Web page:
What boys are reading and if boys are reading are perennial topics of conversation and sources of concern, but to hear three authors discuss the topic at the Writing Genre for Boys panel at BEA last Friday, maybe we don’t need to worry so much. The conversation drifted from what the participating authors – Jack Gantos, Jon Scieszka, and Kevin Emerson – read when they were kids to the way they use humor in their writing, “reluctant readers,” and the very idea of writing “for” boys (or girls) to begin with. Beyonders author Brandon Mull was also supposed to take part, but didn’t appear, leading Scieszka, at one point, to quip to his empty chair, “Brandon, you’ve been quiet.”

Jordan Brown, a senior editor at HarperCollins, moderated the panel, and he opened by asking the writers what they used to read when they were boys. Series were clearly a hit, with Gantos (From Norvelt to Nowhere) professing his love for Nancy Drew, the Hardy Boys, and Cherry Ames, while Emerson (the Atlanteans series) recalled reading the Three Investigators books, “lots of Choose Your Own Adventure,” and the nuances of the multiple threads of Spider-Man comics. “I don’t think there was such a thing as genre then,” said Scieszka, editor of the Guys Read series. “There were just really crappy books and the books they made you read in school.”

Readers Digest Condensed Books and the Classics Illustrated comics line were also popular with the authors in their youth. Gantos remembered hiding Classics Illustrated under his bed “like child pornos. My mom would call them ‘moron books’,” he said. “The kind of books that keep a young man from becoming a man.”

Scieszka said he thought today’s kids have “so much more available” to them, and observed that they are far more sophisticated readers, since they are used to more complex entertainment, print or otherwise. “I think the definition of humor has expanded,” said Gantos. “Humor is the welcome mat to bring you in to the book. You bait the reader with humor, then boom here comes the theme, boom here comes the interior life of the characters.”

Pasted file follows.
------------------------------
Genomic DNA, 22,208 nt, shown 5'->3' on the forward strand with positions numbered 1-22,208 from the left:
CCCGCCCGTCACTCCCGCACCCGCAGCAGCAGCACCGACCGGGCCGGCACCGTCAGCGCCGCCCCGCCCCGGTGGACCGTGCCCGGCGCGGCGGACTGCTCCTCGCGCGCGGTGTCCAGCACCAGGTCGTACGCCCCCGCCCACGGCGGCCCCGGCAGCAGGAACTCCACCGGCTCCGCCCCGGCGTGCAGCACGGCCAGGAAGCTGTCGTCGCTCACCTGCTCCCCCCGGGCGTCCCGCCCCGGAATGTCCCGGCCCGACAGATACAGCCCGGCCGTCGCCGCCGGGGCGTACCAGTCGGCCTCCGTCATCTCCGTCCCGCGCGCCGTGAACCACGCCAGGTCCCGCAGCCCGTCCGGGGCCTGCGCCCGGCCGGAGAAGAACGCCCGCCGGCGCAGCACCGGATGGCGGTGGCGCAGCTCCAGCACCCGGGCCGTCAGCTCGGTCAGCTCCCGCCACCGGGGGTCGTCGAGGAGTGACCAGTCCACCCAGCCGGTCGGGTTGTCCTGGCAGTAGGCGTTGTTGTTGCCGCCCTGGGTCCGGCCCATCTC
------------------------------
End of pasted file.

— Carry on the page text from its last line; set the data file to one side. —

When Brown asked the panelists about the degree to which they consciously write for boys, they generally agreed: they don’t. Emerson recalled being told, “ ‘Kevin, you write these books for boys.’ Like it’s this charitable work we do.”

“I wouldn’t encourage people to write for boys, even though that’s what we do,” Scieszka said. “I think it’s a weird mistake. I hope we can get beyond that. Bridge to Terabithia was for everyone.” The Stinky Cheese Man author also shared an anecdote that struck a chord with the audience, as he described meeting a fifth-grader and his mother at a recent event. “His mom said, ‘He’s a reluctant reader,’ ” to which the boy responded, “No, I’m not, I’m a picky reader.”

“I’m so glad he stood up for himself,” said Scieszka.

During Q&A time, a librarian asked about pigeonholing male and female readers: “Do you worry about sticking people in gender prison cells? What can we do about that?” Scieszka responded, “There is no one boy reader, no one girl reader. What works for boys to get boys reading works for all readers. Give them a choice, let them be part of the choice. It’s kind of that simple.”

Emerson’s answer: “I do my best not to think about those things.” He added, “I can always spot who my readers are,” when visiting schools. “Girls, boys, all social strata.”

Asked about the digital distractions that today’s kids face, Gantos said, “I have no fear of the device. I’ve been going into schools for 25 years, and the crop of readers now is greater, they read more widely and with more depth, and they’re more interested in books.” He credited teachers and librarians for helping make kids aware of the array of books available to them. “Kids have variety,” Gantos said, “and I think if we keep writing more good books, we’ll have more good readers.”